Data released Thursday by the U.S. Drought Monitor shows that 58 percent of California is facing “exceptional drought,” the most severe condition on the center’s scale and the worst ever recorded in the state.
“You keep beating the record, which are still all from this year," climatologist Mark Svoboda of the National Drought Mitigation Center told the Los Angeles Times, noting that this is the first time such dryness has ever been recorded in California since the federal government started releasing drought reports in the 1990s.
The latest assessment is a startling jump from two months ago, when the entire state was first labeled as being in “severe” drought or worse.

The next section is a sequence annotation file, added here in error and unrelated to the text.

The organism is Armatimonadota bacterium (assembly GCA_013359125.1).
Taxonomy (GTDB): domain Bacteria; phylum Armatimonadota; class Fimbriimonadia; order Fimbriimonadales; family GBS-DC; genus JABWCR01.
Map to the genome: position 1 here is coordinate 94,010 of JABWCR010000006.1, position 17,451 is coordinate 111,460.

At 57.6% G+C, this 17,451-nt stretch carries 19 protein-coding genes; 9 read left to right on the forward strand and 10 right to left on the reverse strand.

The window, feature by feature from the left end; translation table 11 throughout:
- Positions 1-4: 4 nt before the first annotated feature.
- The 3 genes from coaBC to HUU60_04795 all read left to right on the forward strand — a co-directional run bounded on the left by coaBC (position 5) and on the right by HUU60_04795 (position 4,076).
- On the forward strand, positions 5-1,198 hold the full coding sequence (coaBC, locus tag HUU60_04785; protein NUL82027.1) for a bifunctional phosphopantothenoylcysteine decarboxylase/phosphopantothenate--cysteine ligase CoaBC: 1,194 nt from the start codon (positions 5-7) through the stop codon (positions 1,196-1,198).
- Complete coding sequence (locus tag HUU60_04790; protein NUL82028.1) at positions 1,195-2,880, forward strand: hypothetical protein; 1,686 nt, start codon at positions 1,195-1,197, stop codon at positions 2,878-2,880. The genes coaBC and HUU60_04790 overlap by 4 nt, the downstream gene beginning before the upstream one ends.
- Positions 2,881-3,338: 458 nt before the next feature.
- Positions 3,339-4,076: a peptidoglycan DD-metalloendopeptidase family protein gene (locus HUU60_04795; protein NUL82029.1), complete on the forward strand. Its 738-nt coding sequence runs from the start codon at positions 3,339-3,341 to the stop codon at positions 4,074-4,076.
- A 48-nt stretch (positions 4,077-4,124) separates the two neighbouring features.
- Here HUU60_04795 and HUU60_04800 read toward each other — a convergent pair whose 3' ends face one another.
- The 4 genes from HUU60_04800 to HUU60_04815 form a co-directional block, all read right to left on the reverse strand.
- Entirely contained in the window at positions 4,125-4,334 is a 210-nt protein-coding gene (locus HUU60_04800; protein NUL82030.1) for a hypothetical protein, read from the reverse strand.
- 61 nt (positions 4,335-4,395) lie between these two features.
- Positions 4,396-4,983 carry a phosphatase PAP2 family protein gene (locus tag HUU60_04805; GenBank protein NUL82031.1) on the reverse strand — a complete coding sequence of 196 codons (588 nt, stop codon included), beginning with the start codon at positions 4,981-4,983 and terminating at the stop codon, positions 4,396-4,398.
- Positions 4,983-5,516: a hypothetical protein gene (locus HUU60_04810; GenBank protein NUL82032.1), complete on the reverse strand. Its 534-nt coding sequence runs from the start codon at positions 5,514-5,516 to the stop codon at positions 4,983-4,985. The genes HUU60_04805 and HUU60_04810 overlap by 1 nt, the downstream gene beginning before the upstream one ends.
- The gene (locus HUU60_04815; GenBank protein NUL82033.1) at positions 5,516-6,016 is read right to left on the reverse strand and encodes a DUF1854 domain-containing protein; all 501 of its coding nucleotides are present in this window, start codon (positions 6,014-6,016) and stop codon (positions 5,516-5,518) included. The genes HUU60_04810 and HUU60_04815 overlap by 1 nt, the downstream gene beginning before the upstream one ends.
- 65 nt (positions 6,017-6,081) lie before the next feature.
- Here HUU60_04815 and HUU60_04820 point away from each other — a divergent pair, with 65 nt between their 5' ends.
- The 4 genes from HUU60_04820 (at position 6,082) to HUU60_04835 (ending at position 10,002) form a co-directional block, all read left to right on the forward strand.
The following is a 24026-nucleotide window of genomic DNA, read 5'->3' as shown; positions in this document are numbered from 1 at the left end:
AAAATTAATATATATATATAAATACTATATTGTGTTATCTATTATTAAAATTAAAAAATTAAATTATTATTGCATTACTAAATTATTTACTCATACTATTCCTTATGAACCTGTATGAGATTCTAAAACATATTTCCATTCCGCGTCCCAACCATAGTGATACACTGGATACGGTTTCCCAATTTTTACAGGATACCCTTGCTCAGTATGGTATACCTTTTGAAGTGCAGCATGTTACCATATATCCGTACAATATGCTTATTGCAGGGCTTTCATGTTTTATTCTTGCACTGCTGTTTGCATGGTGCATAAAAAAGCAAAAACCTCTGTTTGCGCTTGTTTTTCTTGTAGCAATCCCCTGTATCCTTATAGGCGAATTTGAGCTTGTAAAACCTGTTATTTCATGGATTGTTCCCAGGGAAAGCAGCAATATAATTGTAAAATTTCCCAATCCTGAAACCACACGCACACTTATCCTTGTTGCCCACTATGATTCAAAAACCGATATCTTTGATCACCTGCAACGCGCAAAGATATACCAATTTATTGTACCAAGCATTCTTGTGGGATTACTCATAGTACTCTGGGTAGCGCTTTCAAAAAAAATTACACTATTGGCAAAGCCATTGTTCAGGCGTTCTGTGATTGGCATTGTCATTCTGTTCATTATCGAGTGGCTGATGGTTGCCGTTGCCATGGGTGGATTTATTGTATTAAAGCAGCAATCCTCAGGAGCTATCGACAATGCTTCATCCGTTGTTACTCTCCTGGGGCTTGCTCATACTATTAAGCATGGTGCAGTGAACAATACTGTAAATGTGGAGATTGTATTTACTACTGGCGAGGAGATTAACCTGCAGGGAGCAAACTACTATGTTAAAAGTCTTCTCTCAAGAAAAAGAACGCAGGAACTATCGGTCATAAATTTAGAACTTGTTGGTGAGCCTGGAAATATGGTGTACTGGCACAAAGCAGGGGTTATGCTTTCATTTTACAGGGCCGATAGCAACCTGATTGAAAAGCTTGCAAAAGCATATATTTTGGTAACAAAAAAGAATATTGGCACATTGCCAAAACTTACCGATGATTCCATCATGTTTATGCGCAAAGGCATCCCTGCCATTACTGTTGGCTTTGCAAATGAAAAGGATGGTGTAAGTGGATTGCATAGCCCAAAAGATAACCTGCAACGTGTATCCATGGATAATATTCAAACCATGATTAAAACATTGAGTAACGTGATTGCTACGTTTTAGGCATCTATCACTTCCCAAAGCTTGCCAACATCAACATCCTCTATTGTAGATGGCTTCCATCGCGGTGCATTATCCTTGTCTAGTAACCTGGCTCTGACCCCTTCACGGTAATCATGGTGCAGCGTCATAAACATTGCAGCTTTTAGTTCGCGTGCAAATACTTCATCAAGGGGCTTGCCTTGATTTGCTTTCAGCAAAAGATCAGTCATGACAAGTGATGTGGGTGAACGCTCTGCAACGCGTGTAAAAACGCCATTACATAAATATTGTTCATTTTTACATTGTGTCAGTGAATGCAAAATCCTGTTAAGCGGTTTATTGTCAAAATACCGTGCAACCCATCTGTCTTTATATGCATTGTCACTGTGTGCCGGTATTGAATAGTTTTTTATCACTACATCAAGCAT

The report cited shrinking reservoir levels, river gauges and groundwater observations as reasons for increasing the drought warning.
“California is short more than one year’s worth of reservoir water, or 11.6 million acre-feet, for this time of year,” meteorologist Brad Rippey wrote in the report.